I didn't know that Prince Fielder threw a curveball. But after Monday night's latest outburst by the Milwaukee slugger, he had better start fine-tuning his off-speed arsenal if he's going to be slamming the Brewers' pitching staff around.
The flare-up occurred with one out in the top of the seventh inning and the Brewers trailing Cincinnati, 6-1. Russell Branyan had just arrived in the batter's box to pinch-hit for starter Manny Parra when television cameras turned their attention to the Milwaukee dugout, where Fielder was being restrained by several teammates.
Fielder lost his temper, and the Brewers lost for the eighth time in 11 outings since their seven-game road winning streak after the All-Star break.
The incident reportedly occurred because Fielder took exception to Parra leaving the dugout while the visitors were still batting. Now if there's a written or unwritten team/league rule that says pitchers and/or players must stay to watch the next inning or the remainder of the contest after being removed, fine.
But there was no excuse for Fielder to get physical and start throwing his weight around, especially because he wasn't hitting his weight until the past couple of weeks. He should be more worried about his game than how Parra or anybody else is performing. Besides, Parra's nine-pitch battle to lead off the third was arguably Milwaukee's best at-bat of the night.
Fielder took three of his best swings of the night at Parra instead of taking better hacks at Bronson Arroyo's offerings. And that goes for the rest of the team's all-or-nothing offense, which has been horrendous with runners in scoring position and couldn't overcome Parra's meltdown after four wonderful innings of work.
The big question is what if Parra had been injured? And for what? Because big, bad Prince wanted him to watch Branyan strike out?
Fielder is supposedly the team leader. Leaders don't lead with their fists, they lead by example, and the first baseman's actions of late cast doubts on him in that role.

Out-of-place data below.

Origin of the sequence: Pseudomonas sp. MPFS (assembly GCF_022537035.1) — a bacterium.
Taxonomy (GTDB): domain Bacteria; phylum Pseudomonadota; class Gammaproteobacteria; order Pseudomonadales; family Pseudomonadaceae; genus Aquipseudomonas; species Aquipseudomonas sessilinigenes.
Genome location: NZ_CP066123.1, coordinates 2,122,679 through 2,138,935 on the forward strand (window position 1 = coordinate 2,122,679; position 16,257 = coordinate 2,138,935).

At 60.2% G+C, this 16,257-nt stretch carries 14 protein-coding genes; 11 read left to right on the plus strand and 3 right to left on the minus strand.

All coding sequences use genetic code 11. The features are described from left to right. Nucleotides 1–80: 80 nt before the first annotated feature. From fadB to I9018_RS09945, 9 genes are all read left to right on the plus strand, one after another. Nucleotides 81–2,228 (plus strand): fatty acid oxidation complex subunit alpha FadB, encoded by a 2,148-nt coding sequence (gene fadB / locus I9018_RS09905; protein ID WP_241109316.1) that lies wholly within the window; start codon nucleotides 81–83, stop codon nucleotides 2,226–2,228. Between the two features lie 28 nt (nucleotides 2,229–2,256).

Ryan Braun was quoted as saying, "Sometimes you have to let emotions out, be emotional and passionate. I think that incident was the result of that. It wasn't a malicious thing. It was a minor disagreement that led to an altercation."
Minor disagreements shouldn't result in what happened. Fielder can take his frustrations out, but nobody else can? Guys walk back and forth from the dugout to the tunnel and clubhouse all of the time. Maybe Parra would have cooled down and rejoined his teammates. Who knows?
The Prince hasn't hesitated to take his anger out on water coolers or whatever he sees fit. And his little bat-busting temper tantrum against the Cubs on Thursday smelled more of horse droppings than home plate umpire Doug Eddings' strike zone.
As expected, manager Ned Yost and several other players who were interviewed said that the incident was "no big deal" and stuff like that happens with major league teams over the course of a long season. But the point is it should have been handled in the clubhouse, not the dugout.
One would hope that Yost at least fines Fielder for his actions. That will give him something more to pout about other than his contract.
It's hot, it's the dog days of August and some players and teams are scuffling. That's how it is every year, at least in Milwaukee. A year ago about this time is when Yost and players Johnny Estrada and Tony Graffanino were among those involved in an incident.
It begs the question, is this team buckling under the pressure and expectations of a pennant race again, or was it simply coincidence? Yost described it as the latter: "It's what happens. It makes teams better."
The fans, management and players better hope so because this isn't the way to go down without a fight.
Methinks Fielder better try a little soul searching and get a grip on his emotions. Potentially injuring a starting pitcher or even himself and possibly forcing Yost to sit him out a day or two to cool off won't help the Brewers reach the postseason.
It'll be interesting to see which way Fielder and this team go from here.